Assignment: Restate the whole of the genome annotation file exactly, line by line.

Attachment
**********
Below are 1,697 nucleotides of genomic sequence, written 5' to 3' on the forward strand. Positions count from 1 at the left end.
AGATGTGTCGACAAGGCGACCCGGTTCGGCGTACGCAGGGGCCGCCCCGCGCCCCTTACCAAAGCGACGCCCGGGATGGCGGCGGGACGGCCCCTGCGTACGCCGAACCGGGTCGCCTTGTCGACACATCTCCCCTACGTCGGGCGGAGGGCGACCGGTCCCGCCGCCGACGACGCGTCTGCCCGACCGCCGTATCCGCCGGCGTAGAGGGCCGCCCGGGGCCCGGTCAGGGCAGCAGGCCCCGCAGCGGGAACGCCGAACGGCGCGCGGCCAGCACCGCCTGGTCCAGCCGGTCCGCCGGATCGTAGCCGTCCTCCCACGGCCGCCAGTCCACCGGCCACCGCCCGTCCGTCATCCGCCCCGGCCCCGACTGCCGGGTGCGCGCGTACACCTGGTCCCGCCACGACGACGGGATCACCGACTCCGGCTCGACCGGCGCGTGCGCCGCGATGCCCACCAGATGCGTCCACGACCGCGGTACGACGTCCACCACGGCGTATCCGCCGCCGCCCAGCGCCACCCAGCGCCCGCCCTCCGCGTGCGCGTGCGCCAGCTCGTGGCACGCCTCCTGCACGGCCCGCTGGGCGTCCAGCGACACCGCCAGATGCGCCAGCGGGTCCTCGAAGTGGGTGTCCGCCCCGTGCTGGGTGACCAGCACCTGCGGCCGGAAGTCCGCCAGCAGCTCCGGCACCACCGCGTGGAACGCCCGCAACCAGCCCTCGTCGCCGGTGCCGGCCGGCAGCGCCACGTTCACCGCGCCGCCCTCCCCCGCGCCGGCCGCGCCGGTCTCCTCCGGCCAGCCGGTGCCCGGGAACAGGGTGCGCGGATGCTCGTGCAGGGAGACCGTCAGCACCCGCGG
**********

Below are 1,697 nucleotides of genomic sequence, written 5' to 3' on the forward strand. Positions count from 1 at the left end.
AGATGTGTCGACAAGGCGACCCGGTTCGGCGTACGCAGGGGCCGCCCCGCGCCCCTTACCAAAGCGACGCCCGGGATGGCGGCGGGACGGCCCCTGCGTACGCCGAACCGGGTCGCCTTGTCGACACATCTCCCCTACGTCGGGCGGAGGGCGACCGGTCCCGCCGCCGACGACGCGTCTGCCCGACCGCCGTATCCGCCGGCGTAGAGGGCCGCCCGGGGCCCGGTCAGGGCAGCAGGCCCCGCAGCGGGAACGCCGAACGGCGCGCGGCCAGCACCGCCTGGTCCAGCCGGTCCGCCGGATCGTAGCCGTCCTCCCACGGCCGCCAGTCCACCGGCCACCGCCCGTCCGTCATCCGCCCCGGCCCCGACTGCCGGGTGCGCGCGTACACCTGGTCCCGCCACGACGACGGGATCACCGACTCCGGCTCGACCGGCGCGTGCGCCGCGATGCCCACCAGATGCGTCCACGACCGCGGTACGACGTCCACCACGGCGTATCCGCCGCCGCCCAGCGCCACCCAGCGCCCGCCCTCCGCGTGCGCGTGCGCCAGCTCGTGGCACGCCTCCTGCACGGCCCGCTGGGCGTCCAGCGACACCGCCAGATGCGCCAGCGGGTCCTCGAAGTGGGTGTCCGCCCCGTGCTGGGTGACCAGCACCTGCGGCCGGAAGTCCGCCAGCAGCTCCGGCACCACCGCGTGGAACGCCCGCAACCAGCCCTCGTCGCCGGTGCCGGCCGGCAGCGCCACGTTCACCGCGCCGCCCTCCCCCGCGCCGGCCGCGCCGGTCTCCTCCGGCCAGCCGGTGCCCGGGAACAGGGTGCGCGGATGCTCGTGCAGGGAGACCGTCAGCACCCGCGG